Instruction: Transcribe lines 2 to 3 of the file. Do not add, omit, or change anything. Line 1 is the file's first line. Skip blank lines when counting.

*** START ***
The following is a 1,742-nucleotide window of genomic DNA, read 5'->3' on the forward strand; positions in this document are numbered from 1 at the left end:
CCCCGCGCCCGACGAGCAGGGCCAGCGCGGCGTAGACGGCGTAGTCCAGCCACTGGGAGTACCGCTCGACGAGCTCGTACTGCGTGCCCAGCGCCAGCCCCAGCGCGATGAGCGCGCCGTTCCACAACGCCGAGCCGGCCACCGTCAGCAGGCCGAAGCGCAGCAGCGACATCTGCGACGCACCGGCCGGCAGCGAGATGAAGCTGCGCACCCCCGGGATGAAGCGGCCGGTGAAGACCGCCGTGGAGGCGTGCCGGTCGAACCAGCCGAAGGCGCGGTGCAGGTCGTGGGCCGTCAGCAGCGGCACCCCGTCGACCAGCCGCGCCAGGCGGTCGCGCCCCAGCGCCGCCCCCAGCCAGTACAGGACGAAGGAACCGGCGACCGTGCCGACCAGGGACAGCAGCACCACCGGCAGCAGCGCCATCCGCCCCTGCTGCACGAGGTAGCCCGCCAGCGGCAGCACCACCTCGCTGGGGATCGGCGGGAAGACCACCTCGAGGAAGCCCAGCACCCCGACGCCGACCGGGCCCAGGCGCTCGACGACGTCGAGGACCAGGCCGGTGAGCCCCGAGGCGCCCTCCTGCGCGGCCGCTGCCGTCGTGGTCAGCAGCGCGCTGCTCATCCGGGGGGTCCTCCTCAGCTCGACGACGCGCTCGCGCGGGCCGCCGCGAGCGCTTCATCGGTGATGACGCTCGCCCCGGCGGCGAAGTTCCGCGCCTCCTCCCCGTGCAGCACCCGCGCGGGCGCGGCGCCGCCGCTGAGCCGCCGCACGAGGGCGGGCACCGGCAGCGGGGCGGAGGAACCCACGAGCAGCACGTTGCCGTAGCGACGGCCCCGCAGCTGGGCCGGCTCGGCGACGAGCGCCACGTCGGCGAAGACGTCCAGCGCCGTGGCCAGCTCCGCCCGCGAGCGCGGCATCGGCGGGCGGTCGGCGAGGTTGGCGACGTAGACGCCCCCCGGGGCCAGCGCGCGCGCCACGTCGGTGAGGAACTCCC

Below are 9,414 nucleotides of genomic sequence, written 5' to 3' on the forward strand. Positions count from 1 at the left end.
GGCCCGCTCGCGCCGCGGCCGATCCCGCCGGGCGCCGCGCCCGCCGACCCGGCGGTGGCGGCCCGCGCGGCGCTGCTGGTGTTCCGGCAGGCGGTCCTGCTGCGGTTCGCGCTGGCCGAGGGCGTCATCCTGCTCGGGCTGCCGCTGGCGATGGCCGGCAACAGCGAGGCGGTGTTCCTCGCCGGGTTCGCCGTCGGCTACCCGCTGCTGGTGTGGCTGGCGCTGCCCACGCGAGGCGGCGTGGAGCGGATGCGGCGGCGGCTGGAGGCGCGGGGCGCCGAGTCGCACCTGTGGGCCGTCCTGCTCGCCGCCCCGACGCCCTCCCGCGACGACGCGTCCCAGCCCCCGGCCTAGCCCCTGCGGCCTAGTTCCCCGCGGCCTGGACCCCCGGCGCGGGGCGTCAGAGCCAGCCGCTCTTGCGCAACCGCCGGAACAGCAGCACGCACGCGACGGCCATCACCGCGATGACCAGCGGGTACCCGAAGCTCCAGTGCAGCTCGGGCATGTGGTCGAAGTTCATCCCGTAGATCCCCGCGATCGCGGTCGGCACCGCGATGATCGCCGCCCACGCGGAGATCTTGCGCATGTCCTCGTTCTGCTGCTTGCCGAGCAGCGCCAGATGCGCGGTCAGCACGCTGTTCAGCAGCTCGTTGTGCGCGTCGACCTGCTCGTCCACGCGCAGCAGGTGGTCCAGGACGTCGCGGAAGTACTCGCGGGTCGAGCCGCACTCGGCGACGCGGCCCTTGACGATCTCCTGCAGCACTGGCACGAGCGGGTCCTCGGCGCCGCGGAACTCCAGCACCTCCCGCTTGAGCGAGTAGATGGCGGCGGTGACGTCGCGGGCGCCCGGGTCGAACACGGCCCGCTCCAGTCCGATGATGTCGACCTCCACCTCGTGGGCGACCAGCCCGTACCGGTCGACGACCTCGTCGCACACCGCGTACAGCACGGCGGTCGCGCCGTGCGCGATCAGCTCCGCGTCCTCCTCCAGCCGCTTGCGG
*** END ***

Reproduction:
CCCCGCGCCCGACGAGCAGGGCCAGCGCGGCGTAGACGGCGTAGTCCAGCCACTGGGAGTACCGCTCGACGAGCTCGTACTGCGTGCCCAGCGCCAGCCCCAGCGCGATGAGCGCGCCGTTCCACAACGCCGAGCCGGCCACCGTCAGCAGGCCGAAGCGCAGCAGCGACATCTGCGACGCACCGGCCGGCAGCGAGATGAAGCTGCGCACCCCCGGGATGAAGCGGCCGGTGAAGACCGCCGTGGAGGCGTGCCGGTCGAACCAGCCGAAGGCGCGGTGCAGGTCGTGGGCCGTCAGCAGCGGCACCCCGTCGACCAGCCGCGCCAGGCGGTCGCGCCCCAGCGCCGCCCCCAGCCAGTACAGGACGAAGGAACCGGCGACCGTGCCGACCAGGGACAGCAGCACCACCGGCAGCAGCGCCATCCGCCCCTGCTGCACGAGGTAGCCCGCCAGCGGCAGCACCACCTCGCTGGGGATCGGCGGGAAGACCACCTCGAGGAAGCCCAGCACCCCGACGCCGACCGGGCCCAGGCGCTCGACGACGTCGAGGACCAGGCCGGTGAGCCCCGAGGCGCCCTCCTGCGCGGCCGCTGCCGTCGTGGTCAGCAGCGCGCTGCTCATCCGGGGGGTCCTCCTCAGCTCGACGACGCGCTCGCGCGGGCCGCCGCGAGCGCTTCATCGGTGATGACGCTCGCCCCGGCGGCGAAGTTCCGCGCCTCCTCCCCGTGCAGCACCCGCGCGGGCGCGGCGCCGCCGCTGAGCCGCCGCACGAGGGCGGGCACCGGCAGCGGGGCGGAGGAACCCACGAGCAGCACGTTGCCGTAGCGACGGCCCCGCAGCTGGGCCGGCTCGGCGACGAGCGCCACGTCGGCGAAGACGTCCAGCGCCGTGGCCAGCTCCGCCCGCGAGCGCGGCATCGGCGGGCGGTCGGCGAGGTTGGCGACGTAGACGCCCCCCGGGGCCAGCGCGCGCGCCACGTCGGTGAGGAACTCCC

Below are 9,414 nucleotides of genomic sequence, written 5' to 3' on the forward strand. Positions count from 1 at the left end.